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MyPlate, Your Plate. How Will You Fill Your Plate?

The shape may have shifted, but the message remains the same: dairy is an important part of every meal.
MyPlate, the new icon that represents the 2010 Dietary Guidelines for Americans, highlights dairy’s important role on people’s tables and in their diets. The blue circle represents low-fat or fat-free dairy, but getting 3 daily servings from this food group doesn’t necessarily mean drinking milk at every meal. Together milk, yogurt and cheese provide nine essential nutrients – and by adding them to other nutrient-rich foods, you can make an already healthy meal even more nutritious.
Government data reveals that on average Americans are falling below recommended dairy food intake by the age of 4 years, which can put them at an increased risk for stress fractures and bone breaks now, and osteoporosis later in life. On average, Americans are getting only about half (1.7 servings) of the three dairy servings they should consume daily.
Dairy delivers a unique nutrient package that’s hard to beat. In fact, milk is the number one food source of calcium, potassium and vitamin D in the diet, providing three of the four nutrients of public health concern, as identified in the Dietary Guidelines. Simple steps such as making your oatmeal with milk or topping a baked potato with fat-free plain yogurt and low-fat cheese can give your meal a nutrient boost.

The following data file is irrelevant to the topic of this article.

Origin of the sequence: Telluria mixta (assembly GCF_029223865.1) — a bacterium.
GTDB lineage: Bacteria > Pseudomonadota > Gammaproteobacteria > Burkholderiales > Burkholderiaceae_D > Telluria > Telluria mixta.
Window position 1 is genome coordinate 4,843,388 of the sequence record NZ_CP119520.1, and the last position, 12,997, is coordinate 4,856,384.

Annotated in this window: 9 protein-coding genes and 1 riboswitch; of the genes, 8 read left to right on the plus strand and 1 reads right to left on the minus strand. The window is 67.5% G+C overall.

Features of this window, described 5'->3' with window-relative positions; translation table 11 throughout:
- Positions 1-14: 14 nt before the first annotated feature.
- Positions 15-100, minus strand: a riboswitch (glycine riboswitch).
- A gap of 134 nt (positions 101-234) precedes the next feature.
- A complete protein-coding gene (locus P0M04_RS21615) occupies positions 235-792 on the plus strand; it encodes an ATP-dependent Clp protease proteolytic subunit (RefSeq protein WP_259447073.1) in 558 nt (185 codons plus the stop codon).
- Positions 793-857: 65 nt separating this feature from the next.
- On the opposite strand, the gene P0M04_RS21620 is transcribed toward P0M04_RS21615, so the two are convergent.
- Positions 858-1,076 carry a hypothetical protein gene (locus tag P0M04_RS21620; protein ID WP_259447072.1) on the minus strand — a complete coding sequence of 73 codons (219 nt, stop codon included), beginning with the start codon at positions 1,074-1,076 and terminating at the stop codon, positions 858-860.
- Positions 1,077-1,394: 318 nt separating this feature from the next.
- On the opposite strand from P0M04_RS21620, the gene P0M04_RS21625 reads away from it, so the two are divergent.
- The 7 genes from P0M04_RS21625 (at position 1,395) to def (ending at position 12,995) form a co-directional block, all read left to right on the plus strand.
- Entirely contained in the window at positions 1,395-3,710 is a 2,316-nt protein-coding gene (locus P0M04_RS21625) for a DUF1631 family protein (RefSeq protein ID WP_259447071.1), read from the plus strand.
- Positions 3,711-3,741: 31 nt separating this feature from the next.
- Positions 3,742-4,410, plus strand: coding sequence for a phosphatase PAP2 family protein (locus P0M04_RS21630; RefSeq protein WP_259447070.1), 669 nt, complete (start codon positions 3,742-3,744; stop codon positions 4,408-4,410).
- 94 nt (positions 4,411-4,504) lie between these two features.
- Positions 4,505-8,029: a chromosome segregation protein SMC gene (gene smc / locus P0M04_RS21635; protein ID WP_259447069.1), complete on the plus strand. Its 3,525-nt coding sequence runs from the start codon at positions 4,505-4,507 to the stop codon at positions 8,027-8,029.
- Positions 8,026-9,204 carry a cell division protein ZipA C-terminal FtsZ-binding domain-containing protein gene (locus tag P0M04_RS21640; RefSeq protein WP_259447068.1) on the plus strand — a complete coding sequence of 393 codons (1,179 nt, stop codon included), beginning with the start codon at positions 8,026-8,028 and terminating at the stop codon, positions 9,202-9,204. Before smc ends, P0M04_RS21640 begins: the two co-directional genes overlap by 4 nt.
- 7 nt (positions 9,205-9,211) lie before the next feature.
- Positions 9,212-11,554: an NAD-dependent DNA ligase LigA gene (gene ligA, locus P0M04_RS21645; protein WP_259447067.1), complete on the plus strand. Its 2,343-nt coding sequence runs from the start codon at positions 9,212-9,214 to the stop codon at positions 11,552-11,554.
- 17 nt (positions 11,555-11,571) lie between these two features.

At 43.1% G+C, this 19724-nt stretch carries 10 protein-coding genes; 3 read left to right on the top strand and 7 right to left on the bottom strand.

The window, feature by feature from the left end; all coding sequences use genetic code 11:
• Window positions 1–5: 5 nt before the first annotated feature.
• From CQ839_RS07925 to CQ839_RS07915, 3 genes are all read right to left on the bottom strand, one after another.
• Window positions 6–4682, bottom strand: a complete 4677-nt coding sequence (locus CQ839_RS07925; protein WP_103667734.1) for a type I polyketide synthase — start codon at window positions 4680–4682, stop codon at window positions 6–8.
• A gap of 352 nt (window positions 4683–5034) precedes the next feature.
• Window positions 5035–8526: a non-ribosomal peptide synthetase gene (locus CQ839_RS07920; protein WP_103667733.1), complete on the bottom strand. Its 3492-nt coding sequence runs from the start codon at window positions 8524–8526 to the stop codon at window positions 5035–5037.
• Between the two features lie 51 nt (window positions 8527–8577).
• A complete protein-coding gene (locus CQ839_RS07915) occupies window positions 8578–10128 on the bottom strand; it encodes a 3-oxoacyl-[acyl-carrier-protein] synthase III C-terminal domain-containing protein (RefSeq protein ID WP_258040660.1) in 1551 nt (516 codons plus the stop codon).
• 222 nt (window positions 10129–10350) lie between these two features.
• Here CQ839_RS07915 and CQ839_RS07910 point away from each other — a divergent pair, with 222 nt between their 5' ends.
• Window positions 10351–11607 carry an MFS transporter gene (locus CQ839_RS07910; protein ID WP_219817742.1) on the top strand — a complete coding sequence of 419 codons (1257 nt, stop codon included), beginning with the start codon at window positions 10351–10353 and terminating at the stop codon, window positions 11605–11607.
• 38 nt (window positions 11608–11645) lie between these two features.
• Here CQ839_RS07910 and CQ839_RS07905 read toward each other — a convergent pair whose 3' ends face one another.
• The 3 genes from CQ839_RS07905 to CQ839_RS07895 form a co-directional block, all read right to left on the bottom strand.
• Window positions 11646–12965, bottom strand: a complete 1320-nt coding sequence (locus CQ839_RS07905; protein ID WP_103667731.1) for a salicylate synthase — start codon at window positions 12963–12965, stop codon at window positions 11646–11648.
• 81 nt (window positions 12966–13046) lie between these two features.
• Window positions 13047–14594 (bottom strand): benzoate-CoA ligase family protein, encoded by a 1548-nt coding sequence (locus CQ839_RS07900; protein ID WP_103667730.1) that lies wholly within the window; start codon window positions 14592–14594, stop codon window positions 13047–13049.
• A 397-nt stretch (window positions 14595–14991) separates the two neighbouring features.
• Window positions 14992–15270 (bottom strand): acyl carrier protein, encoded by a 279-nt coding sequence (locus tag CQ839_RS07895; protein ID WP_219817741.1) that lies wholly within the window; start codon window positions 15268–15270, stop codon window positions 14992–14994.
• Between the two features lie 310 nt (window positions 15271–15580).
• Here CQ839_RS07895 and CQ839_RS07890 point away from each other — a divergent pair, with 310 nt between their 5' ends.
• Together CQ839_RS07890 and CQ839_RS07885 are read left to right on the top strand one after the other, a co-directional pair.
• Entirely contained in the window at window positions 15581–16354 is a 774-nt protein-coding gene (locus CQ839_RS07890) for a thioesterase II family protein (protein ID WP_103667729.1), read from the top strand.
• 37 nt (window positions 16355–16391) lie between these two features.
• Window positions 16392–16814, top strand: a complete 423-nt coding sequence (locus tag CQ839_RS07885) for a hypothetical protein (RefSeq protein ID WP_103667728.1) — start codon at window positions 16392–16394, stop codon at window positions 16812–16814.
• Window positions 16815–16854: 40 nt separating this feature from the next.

Lactose intolerant? You don’t have to dismiss dairy. Different people can handle differing amounts of lactose, and there’s a solution to meet most needs – from lactose-free milk to dairy foods that are typically easier to digest. Aged cheeses are naturally lower in lactose and many yogurts contain live and active cultures which help digest lactose.
Did you know that a serving of low-fat or fat-free milk, cheese or yogurt has, on average, at least as much protein as an egg? In fact the dairy food group contributes 18 percent of the protein to the American diet. That’s all the more reason to try to add one more serving of low-fat or fat-free dairy to your diet every day.
MyPlate offers a simple visual reminder to make healthy food choices when you choose your next meal. By making half your plate fruits and vegetables, one quarter whole grains, and one quarter lean protein, and by including a serving of low-fat or fat-free dairy with every meal, you are sure to fuel a healthy lifestyle. Though MyPlate is depicted as an actual plate, these recommendations can fit into dishes of all shapes. Whether you’re eating from a plate, bowl or glass, Five Food Groups is the goal.

How will you fill your plate? Share with us and join the conversation on 9Health Fair’s Facebook page.

Written By: Jenna Allen, MS, RD
Jenna Allen is a registered dietitian who works for the Western Dairy Association. As Nutrition Affairs Manager, she is responsible for the coordination and execution of nutrition communications, and health professional outreach in Colorado. Additionally, she serves as a spokesperson for Western Dairy Association on food, nutrition and dairy-related topics.
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The shape may have shifted, but the message remains the same: dairy is an important part of every meal. MyPlate, the new icon that represents the 2010 Dietary Guidelines for Americans, highlights dairy’s important role on people’s tables and in their diets. The blue circle represents low-fat or fat-free dairy, but getting 3 daily servings […]